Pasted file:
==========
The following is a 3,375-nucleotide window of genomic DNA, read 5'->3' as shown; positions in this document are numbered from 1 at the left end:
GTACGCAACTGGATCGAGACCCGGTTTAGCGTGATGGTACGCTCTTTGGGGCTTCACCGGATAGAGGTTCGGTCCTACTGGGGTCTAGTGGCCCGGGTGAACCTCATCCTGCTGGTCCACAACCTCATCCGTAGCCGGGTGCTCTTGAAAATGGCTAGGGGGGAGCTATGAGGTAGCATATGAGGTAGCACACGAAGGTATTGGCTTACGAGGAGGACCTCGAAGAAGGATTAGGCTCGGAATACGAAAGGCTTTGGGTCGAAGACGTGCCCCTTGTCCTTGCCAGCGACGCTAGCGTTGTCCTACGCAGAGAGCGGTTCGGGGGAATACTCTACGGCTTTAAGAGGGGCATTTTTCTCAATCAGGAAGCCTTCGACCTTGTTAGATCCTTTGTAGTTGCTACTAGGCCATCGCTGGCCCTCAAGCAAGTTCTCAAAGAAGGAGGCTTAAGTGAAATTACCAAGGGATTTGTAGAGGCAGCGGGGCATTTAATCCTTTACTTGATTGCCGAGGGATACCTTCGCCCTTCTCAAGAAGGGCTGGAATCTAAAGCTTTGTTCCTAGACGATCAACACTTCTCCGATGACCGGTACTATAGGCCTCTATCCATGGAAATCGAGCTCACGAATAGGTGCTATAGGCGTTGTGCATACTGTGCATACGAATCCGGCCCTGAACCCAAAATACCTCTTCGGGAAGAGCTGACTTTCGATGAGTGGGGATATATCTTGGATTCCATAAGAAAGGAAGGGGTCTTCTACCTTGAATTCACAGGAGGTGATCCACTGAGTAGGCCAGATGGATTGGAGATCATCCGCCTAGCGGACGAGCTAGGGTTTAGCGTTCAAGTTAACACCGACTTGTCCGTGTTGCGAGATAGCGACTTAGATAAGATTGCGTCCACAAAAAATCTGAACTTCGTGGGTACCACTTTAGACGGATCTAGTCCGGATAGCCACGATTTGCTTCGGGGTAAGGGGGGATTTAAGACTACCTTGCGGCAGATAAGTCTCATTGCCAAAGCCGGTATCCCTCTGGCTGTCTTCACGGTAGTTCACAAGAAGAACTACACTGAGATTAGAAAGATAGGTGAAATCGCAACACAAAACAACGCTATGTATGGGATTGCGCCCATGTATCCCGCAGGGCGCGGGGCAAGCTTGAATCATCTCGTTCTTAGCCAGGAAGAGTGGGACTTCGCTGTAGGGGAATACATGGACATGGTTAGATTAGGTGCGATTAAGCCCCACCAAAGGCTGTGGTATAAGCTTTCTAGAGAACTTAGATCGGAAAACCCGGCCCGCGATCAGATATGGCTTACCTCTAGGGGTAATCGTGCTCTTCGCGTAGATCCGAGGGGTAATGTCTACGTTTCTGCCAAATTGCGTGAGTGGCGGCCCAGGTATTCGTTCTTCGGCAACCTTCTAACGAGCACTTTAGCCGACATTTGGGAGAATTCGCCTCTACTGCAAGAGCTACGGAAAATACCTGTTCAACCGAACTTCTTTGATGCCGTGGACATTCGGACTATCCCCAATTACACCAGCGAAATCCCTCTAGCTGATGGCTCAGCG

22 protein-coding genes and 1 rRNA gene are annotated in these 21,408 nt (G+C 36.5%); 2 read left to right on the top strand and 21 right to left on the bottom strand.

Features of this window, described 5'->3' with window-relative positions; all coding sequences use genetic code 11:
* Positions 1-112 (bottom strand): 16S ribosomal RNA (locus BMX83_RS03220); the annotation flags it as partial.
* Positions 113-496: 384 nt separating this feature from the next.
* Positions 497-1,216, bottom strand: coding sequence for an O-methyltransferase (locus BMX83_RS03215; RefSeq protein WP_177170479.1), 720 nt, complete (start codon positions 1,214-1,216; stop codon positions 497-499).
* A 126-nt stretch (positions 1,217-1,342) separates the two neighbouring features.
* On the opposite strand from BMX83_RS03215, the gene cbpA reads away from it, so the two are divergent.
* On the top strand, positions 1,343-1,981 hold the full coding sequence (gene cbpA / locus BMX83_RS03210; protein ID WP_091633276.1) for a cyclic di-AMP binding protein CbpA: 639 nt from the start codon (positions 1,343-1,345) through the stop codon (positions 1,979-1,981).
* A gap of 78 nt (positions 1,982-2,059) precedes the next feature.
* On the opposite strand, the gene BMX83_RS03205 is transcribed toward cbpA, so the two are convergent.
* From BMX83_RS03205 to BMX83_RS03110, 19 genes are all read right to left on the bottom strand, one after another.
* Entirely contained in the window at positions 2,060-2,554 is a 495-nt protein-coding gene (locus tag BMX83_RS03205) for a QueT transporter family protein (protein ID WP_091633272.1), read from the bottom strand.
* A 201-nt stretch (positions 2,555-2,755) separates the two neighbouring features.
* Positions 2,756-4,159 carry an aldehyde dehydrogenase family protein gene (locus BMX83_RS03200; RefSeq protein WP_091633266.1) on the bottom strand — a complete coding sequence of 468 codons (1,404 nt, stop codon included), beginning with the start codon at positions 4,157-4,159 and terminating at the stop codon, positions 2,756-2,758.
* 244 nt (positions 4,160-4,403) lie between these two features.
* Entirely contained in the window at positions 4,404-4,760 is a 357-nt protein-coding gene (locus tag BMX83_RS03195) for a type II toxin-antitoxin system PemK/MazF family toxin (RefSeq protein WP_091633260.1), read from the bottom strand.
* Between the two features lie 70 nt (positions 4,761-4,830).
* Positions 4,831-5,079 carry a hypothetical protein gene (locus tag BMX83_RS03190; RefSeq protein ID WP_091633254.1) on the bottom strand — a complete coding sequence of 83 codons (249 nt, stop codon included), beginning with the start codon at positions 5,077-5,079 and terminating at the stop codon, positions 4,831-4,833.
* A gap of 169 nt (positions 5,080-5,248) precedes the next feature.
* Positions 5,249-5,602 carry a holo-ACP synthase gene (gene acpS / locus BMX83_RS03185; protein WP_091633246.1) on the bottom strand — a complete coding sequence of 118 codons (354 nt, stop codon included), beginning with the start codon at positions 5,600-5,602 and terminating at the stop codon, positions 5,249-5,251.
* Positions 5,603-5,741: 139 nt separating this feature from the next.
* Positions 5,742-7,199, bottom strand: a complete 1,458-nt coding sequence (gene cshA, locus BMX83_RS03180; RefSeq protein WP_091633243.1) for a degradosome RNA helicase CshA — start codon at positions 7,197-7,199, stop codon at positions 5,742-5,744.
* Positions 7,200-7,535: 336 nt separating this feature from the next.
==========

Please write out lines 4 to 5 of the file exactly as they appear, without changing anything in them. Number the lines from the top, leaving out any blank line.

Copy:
Features of this window, described 5'->3' with window-relative positions; all coding sequences use genetic code 11:
* Positions 1-112 (bottom strand): 16S ribosomal RNA (locus BMX83_RS03220); the annotation flags it as partial.